The California Board of Pharmacy recently adopted draft regulations for the standardization and translation of prescription drug labels. We think this is a great step forward, but the Board needs to go farther–specifically, by requiring labels to be translated into every patient’s primary language. In doing so, the Board will be supporting stronger regulations for language access. If you’d like to express your thoughts on label translation, send your comments by January 4, 2010 to: Carolyn Klein Manager, Legislation and Regulations California State Board of Pharmacy 1625 N. Market Blvd., N219 Sacramento, CA 95834 Fax: (916) 574-8618 Email: Carolyn_Klein@dca.ca.gov There will also be a hearing on the issue on January 20, in Sacramento at 1625 N. Market Blvd. in the Hearing Room at 9:30 a.m. When you comment, we suggest including these messages, created by CPEHN:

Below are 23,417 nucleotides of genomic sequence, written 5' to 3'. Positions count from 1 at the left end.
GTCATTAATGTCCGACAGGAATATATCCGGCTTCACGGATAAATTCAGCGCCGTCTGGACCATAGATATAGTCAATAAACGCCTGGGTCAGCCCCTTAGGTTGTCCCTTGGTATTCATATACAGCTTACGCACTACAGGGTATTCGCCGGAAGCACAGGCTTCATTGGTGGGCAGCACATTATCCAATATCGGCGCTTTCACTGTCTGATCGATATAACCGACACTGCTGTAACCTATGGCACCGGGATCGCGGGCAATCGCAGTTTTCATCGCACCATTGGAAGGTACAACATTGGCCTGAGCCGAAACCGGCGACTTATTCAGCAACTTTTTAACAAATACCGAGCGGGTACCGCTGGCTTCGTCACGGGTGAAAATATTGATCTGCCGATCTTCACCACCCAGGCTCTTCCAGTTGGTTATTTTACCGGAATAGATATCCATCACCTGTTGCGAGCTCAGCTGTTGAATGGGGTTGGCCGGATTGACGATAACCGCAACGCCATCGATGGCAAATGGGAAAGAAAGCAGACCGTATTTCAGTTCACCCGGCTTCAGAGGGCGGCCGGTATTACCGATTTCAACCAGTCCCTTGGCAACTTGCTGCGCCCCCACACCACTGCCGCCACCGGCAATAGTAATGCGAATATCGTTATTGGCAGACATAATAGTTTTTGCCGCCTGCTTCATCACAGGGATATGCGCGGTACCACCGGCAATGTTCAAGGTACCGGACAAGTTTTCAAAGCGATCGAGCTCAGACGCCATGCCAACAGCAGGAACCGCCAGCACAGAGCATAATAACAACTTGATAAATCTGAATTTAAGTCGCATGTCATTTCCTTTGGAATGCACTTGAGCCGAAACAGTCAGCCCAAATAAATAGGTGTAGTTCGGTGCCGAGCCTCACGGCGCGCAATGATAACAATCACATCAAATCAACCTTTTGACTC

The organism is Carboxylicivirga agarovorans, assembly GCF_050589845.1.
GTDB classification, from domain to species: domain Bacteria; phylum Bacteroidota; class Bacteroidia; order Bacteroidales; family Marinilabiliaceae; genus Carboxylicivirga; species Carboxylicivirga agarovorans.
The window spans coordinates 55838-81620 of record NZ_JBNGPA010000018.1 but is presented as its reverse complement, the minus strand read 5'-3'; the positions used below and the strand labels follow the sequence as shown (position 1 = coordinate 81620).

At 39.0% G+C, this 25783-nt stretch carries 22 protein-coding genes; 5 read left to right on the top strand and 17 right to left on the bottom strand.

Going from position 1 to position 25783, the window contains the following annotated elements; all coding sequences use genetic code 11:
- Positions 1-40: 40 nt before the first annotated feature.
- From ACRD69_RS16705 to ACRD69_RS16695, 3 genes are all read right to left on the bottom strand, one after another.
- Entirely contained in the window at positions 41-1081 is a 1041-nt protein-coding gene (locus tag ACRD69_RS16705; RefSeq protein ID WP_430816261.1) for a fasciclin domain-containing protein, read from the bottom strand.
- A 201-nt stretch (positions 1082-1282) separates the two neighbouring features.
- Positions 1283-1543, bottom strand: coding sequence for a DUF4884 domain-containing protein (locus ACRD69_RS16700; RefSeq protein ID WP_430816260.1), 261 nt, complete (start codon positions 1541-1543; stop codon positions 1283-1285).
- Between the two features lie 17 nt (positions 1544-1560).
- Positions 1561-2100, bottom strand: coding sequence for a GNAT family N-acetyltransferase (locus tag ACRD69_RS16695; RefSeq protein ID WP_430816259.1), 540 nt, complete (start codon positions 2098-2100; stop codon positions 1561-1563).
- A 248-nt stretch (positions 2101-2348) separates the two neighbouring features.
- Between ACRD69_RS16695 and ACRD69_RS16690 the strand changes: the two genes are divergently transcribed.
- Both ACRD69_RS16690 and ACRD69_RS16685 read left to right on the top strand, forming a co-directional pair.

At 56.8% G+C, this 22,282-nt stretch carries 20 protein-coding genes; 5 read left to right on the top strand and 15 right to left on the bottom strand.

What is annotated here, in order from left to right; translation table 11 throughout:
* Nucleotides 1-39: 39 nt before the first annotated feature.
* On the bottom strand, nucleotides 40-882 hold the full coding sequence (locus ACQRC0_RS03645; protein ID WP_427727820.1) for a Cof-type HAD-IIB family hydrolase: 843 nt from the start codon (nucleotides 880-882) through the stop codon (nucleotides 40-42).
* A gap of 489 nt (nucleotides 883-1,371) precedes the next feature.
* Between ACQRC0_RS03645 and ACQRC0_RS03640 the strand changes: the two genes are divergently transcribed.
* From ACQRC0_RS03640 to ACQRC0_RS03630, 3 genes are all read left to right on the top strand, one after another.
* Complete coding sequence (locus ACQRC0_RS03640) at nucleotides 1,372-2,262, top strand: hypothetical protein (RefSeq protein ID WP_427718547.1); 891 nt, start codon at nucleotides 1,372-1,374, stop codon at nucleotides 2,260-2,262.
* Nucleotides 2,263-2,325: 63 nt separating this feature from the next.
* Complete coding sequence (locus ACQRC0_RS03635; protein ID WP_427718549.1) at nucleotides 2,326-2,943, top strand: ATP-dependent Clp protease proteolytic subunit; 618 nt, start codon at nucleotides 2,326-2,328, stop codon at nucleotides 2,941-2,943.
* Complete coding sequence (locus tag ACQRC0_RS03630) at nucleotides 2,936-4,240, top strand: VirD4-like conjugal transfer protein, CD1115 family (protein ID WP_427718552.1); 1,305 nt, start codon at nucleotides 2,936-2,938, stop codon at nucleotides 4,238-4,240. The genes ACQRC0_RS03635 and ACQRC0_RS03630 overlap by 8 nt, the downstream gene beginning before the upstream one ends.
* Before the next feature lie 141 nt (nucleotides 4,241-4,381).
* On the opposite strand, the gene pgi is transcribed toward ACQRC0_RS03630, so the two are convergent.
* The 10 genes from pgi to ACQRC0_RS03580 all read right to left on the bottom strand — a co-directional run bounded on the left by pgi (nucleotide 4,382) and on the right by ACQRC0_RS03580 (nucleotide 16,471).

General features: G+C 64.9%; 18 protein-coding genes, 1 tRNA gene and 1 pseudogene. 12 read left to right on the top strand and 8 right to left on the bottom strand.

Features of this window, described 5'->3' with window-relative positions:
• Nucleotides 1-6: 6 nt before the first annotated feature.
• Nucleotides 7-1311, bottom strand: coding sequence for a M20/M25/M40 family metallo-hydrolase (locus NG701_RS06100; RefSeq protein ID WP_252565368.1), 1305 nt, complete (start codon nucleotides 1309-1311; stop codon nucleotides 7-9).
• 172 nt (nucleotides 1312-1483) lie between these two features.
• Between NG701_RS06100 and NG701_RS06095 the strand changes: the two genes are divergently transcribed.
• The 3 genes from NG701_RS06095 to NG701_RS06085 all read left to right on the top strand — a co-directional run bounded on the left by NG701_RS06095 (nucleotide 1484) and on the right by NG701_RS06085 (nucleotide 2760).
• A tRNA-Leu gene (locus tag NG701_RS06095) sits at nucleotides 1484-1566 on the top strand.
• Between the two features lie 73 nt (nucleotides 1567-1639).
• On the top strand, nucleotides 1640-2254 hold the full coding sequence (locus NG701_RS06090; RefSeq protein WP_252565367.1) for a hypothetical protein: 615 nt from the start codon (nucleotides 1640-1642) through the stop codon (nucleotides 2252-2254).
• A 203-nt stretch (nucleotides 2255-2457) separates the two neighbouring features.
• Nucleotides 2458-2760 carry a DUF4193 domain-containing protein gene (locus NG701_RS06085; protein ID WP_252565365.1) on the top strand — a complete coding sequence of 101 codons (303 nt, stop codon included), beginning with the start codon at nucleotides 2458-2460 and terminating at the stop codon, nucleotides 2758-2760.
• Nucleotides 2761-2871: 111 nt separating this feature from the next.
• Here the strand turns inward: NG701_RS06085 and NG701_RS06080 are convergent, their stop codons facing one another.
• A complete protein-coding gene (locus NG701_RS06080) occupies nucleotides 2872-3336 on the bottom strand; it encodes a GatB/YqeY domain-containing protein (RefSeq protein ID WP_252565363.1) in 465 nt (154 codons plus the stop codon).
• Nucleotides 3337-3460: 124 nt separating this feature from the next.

- Prescription drug labels translated into the patient’s language are vital for quality care.
- The Board should provide pharmacies with standard labels translated into at least the 14 languages spoken by groups of 10,000 or more limited-English speakers in California.
- The cost for these translations is minimal with a large health payoff.
- For non-standardized labels and other languages, individual pharmacies must be responsible for providing translated labels.
- All patients who do not speak English well must have the right to have their prescription drug instructions orally interpreted.
- Labels must be printed in 12-point font or larger.
Thanks for supporting stronger regulations for language access!